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The recorder, or flute as it is usually referred to, makes only a minor appearance in Vermeer's oeuvre. Helen Hollis, formerly of the division of musical instruments at the Smithsonian Institute, believes that although the fipple mouthpiece is correctly indicated by the double highlight, the air hole below the mouthpiece is incorrectly aligned. As seen in the recorder hanging on the wall in a painting by Judith Leyster, it should lie on an axis with the upper lip of the mouthpiece. The finger holes seen below the girl's hand are turned even further off this axis, although such a placement would be allowable if the recorder were composed of two sections.
Scientific examination of the painting reveals that the finger which rests on the recorder was not by Vermeer's hand, suggesting that the flute did not exist in the original composition. Without the added finger, the flute could not be held.
However accurate or inaccurate the representation of the instrument may be, no one has advanced a plausible explanation of the combination of the young girl's Chinese hat and the instrument if, indeed, Vermeer ever intended one.
The identity of the androgynous girl is unknown, but her features are comparable to those of the Girl with a Red Hat, which many experts consider a pendant. In the present work, the rendering of the face appears far less refined than that of her counterpart. This may be due to the fact that some key passages of the painting are unfinished or overpainted by another hand. What we now see may be the so-called "working-up" phase, which was a common procedure that followed an initial monochromatic blocking in. Broad and simplified shifts of light and dark, define both the anatomical features and the fall of the light. Perhaps some of the rougher transitions would have been softened with the so-called "badger brush," or "sweetener," a fan-shaped brush used not to apply, but to blend imperceptibly different tones.
But what most deprives the girl of her rightful expression has been overlooked by most experts. Vermeer's masterly highlights, crucial to the mysterious depth of the Girl with a Red Hat, here are totally lacking. This lacuna explains the uncustomary blurry gaze of the eyes and dryness of the lips. Highlights are generally the last to be applied and may be vulnerable to overzealous restoration. All considered, it would be ungenerous to judge the painting in its current condition which is among the worst of Vermeer's surviving 35 or 36 paintings.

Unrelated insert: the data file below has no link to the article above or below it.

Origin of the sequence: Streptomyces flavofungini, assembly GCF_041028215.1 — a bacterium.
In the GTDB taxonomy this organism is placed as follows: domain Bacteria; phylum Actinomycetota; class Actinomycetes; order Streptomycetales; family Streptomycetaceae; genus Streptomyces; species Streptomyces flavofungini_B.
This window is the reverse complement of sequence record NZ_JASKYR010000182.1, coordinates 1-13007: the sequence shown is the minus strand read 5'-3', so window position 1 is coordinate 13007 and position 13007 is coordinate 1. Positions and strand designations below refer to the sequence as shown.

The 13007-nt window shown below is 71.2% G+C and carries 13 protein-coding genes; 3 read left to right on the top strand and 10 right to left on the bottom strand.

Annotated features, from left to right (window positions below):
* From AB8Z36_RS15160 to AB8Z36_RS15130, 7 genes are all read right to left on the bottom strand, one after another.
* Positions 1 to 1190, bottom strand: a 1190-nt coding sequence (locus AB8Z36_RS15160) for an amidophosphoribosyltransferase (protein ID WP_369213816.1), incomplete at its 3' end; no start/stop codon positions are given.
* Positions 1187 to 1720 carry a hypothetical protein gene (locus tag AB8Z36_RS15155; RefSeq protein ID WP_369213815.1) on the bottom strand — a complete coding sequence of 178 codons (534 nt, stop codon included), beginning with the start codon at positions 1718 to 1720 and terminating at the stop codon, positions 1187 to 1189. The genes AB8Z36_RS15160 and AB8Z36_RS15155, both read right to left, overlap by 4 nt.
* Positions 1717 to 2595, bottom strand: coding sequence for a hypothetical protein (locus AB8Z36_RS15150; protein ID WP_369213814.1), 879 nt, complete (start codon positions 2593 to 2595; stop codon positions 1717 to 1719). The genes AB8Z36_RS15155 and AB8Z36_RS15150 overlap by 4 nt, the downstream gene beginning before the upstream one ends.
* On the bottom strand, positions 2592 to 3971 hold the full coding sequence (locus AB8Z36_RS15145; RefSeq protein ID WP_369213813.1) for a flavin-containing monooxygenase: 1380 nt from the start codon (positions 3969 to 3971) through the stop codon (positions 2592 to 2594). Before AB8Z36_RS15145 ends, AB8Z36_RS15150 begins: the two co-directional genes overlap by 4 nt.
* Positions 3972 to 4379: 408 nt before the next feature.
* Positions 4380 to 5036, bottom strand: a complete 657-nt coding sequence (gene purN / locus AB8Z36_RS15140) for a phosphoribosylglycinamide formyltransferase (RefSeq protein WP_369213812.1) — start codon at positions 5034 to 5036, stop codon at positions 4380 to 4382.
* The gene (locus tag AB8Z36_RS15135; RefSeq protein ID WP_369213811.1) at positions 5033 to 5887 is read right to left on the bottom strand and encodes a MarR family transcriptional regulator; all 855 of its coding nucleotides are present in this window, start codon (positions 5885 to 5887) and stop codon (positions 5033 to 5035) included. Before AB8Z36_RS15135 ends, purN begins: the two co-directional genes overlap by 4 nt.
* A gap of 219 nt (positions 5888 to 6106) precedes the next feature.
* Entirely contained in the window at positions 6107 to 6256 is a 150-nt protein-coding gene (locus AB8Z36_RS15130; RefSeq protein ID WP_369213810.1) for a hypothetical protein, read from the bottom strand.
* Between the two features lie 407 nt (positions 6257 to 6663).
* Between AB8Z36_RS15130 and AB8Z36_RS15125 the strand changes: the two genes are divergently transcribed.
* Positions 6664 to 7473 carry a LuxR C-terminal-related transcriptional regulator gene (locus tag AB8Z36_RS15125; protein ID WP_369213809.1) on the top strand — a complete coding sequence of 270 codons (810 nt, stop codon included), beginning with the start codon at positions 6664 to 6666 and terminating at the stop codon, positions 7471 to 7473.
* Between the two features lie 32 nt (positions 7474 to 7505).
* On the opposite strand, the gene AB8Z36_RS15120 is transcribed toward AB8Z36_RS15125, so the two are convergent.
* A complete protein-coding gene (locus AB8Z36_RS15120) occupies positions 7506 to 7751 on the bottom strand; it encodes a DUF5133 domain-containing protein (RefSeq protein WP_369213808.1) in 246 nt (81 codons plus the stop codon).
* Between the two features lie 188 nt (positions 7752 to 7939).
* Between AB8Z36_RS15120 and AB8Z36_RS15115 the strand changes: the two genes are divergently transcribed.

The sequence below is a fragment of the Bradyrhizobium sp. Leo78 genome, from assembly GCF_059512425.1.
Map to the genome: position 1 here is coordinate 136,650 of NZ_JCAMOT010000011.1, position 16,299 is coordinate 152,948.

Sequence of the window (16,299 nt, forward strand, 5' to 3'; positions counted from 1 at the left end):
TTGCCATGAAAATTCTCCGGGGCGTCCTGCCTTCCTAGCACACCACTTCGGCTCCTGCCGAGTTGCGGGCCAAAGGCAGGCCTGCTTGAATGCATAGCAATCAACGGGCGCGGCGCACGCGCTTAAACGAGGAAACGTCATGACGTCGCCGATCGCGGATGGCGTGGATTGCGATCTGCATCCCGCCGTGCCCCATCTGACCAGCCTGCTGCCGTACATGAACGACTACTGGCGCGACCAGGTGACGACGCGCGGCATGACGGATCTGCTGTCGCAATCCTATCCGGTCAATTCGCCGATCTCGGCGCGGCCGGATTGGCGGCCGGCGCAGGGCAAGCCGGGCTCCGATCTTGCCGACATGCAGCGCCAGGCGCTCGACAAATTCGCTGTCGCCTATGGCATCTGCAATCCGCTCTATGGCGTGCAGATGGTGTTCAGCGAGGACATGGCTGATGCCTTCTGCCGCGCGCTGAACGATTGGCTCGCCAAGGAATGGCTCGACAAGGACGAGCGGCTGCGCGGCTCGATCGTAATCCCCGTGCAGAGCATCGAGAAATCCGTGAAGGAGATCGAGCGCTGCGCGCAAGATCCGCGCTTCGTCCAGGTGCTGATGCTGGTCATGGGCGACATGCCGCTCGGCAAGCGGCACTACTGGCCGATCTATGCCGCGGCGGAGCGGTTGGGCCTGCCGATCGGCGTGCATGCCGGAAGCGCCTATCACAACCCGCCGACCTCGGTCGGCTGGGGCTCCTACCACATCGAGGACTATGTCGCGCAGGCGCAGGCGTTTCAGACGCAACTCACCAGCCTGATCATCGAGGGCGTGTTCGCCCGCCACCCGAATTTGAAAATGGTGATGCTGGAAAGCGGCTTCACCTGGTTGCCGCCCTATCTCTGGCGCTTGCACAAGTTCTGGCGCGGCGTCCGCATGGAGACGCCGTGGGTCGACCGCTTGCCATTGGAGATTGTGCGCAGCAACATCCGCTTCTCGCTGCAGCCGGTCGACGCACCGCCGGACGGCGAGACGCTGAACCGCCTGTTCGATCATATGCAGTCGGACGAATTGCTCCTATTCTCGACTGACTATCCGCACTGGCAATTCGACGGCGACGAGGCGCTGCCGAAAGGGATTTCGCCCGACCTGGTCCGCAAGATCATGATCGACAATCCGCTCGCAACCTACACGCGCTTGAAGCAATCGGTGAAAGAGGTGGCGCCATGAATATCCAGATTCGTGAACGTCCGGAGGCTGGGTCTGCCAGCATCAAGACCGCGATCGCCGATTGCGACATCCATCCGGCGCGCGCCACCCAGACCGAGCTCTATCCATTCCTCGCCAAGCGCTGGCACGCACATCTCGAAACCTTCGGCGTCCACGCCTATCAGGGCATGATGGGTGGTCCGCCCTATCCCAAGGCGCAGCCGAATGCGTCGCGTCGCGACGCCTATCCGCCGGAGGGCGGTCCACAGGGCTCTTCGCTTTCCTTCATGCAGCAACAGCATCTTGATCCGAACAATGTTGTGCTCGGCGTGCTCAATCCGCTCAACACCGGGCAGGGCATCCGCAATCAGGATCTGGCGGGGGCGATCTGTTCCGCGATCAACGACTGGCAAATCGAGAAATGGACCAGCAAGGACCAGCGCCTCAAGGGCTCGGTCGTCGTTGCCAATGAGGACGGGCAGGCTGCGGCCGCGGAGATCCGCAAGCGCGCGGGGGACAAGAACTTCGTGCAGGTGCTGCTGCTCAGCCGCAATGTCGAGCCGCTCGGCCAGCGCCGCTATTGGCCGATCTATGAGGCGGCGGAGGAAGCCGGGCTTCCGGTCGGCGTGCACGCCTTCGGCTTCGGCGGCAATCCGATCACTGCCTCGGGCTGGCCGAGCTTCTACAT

One writer has perceived the influence of the Far East not only in the girl's peculiar hat but in her physiognomy as well. However, even if Delft was one of the entrance ways for Far East trade, an exotic hat does not necessarily make for an oriental face. In the end, the girl, like many of Vermeer's female protagonists, have plain faces which one would not have noticed had they passed us by on a street. They become beautiful when seen through the painter's exceptional eye.
The juxtaposition of ordinary and extraordinary is one of the characteristics of the tronie genre (see Special Topic box below). In any case, the girl's partially open mouth automatically disqualifies the work as a portrait because the depiction of teeth or the tongue was always avoided in true portraiture, perhaps the most conservative category in 17th-century painting.
Some writers assert that the girl may have been one of Vermeer's daughters, entirely possible, but with no objective foundation whatsoever.
The unusual costume has parallels to contemporary dress of the times and seems to reflect Vermeer's taste for the satin, fur-trimmed garments which populate so many of his genre interiors. Although partially repainted, the jacket looks similar to one worn by the singer in The Concert, which might be the article of clothing annotated in Vermeer's probate inventory as "an old green mantle with white fur trimmings."
X-radiography and infrared reflectography reveal that the front panel of fur trim was not a part of the original garment and was added at a later phase in the painting process by Vermeer, perhaps to enliven the work's compositional scheme. The fur trim of the left-hand sleeve has been repainted by a later hand and lacks the freshness of the vertical panel and the right-hand sleeve. The technical examination also proves that the right-hand sleeve once covered more of the figure's forearm.
Such a bizarre hat might appear incomprehensible in Vermeer's imagery unless if we fail to relate it to the painting's probable pendant, Girl with a Red Hat and the Dutch tronie tradition (see Special Topic box below). Among other elements, both works are united by improbable headgear perched on top of an unusual face, a caprice that only a select few painters could transform into a great work of art. The hat's broad brim casts a soft shadow over the model's eyes analogous to the one that can be observed in Girl with a Red Hat. Rembrandt had used this device in a series of early self portraits which could have been accessible to Vermeer, if not through the original, through many derivative works by Rembrandt's pupils.